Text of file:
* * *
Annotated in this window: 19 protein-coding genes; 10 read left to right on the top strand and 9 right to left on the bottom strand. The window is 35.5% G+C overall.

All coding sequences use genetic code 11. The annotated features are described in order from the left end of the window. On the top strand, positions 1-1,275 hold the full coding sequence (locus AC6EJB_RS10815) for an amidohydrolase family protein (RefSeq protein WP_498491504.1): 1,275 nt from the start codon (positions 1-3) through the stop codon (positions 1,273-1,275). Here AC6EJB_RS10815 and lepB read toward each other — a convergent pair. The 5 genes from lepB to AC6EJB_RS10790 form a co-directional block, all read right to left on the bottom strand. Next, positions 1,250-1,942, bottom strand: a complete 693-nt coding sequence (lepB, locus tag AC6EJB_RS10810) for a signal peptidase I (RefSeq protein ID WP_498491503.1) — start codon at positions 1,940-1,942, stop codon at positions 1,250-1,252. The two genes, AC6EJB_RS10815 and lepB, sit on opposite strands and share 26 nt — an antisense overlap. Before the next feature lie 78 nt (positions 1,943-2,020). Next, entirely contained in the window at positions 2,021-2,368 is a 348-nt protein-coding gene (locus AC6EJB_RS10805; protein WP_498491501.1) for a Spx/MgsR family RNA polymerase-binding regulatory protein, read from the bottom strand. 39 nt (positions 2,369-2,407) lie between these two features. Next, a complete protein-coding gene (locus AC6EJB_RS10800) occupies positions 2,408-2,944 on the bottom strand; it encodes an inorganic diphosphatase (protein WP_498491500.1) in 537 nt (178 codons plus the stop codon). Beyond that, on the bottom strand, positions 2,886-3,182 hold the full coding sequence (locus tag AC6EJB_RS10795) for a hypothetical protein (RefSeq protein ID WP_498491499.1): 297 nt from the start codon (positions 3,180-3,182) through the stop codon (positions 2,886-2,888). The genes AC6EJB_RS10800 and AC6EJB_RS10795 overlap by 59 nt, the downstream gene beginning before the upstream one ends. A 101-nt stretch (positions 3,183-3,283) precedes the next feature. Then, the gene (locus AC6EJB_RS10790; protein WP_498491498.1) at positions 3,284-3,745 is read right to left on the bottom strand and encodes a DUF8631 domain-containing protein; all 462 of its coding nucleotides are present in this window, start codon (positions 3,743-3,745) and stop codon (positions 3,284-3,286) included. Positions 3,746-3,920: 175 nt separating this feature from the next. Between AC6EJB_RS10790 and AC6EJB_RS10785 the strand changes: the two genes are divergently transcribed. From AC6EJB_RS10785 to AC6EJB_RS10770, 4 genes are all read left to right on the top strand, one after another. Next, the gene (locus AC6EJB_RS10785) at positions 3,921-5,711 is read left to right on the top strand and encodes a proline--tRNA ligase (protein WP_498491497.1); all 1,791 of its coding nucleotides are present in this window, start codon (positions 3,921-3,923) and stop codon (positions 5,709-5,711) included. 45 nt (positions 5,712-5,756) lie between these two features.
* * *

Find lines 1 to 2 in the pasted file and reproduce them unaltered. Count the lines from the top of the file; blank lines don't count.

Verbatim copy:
Annotated in this window: 19 protein-coding genes; 10 read left to right on the top strand and 9 right to left on the bottom strand. The window is 35.5% G+C overall.

All coding sequences use genetic code 11. The annotated features are described in order from the left end of the window. On the top strand, positions 1-1,275 hold the full coding sequence (locus AC6EJB_RS10815) for an amidohydrolase family protein (RefSeq protein WP_498491504.1): 1,275 nt from the start codon (positions 1-3) through the stop codon (positions 1,273-1,275). Here AC6EJB_RS10815 and lepB read toward each other — a convergent pair. The 5 genes from lepB to AC6EJB_RS10790 form a co-directional block, all read right to left on the bottom strand. Next, positions 1,250-1,942, bottom strand: a complete 693-nt coding sequence (lepB, locus tag AC6EJB_RS10810) for a signal peptidase I (RefSeq protein ID WP_498491503.1) — start codon at positions 1,940-1,942, stop codon at positions 1,250-1,252. The two genes, AC6EJB_RS10815 and lepB, sit on opposite strands and share 26 nt — an antisense overlap. Before the next feature lie 78 nt (positions 1,943-2,020). Next, entirely contained in the window at positions 2,021-2,368 is a 348-nt protein-coding gene (locus AC6EJB_RS10805; protein WP_498491501.1) for a Spx/MgsR family RNA polymerase-binding regulatory protein, read from the bottom strand. 39 nt (positions 2,369-2,407) lie between these two features. Next, a complete protein-coding gene (locus AC6EJB_RS10800) occupies positions 2,408-2,944 on the bottom strand; it encodes an inorganic diphosphatase (protein WP_498491500.1) in 537 nt (178 codons plus the stop codon). Beyond that, on the bottom strand, positions 2,886-3,182 hold the full coding sequence (locus tag AC6EJB_RS10795) for a hypothetical protein (RefSeq protein ID WP_498491499.1): 297 nt from the start codon (positions 3,180-3,182) through the stop codon (positions 2,886-2,888). The genes AC6EJB_RS10800 and AC6EJB_RS10795 overlap by 59 nt, the downstream gene beginning before the upstream one ends. A 101-nt stretch (positions 3,183-3,283) precedes the next feature. Then, the gene (locus AC6EJB_RS10790; protein WP_498491498.1) at positions 3,284-3,745 is read right to left on the bottom strand and encodes a DUF8631 domain-containing protein; all 462 of its coding nucleotides are present in this window, start codon (positions 3,743-3,745) and stop codon (positions 3,284-3,286) included. Positions 3,746-3,920: 175 nt separating this feature from the next. Between AC6EJB_RS10790 and AC6EJB_RS10785 the strand changes: the two genes are divergently transcribed. From AC6EJB_RS10785 to AC6EJB_RS10770, 4 genes are all read left to right on the top strand, one after another. Next, the gene (locus AC6EJB_RS10785) at positions 3,921-5,711 is read left to right on the top strand and encodes a proline--tRNA ligase (protein WP_498491497.1); all 1,791 of its coding nucleotides are present in this window, start codon (positions 3,921-3,923) and stop codon (positions 5,709-5,711) included. 45 nt (positions 5,712-5,756) lie between these two features.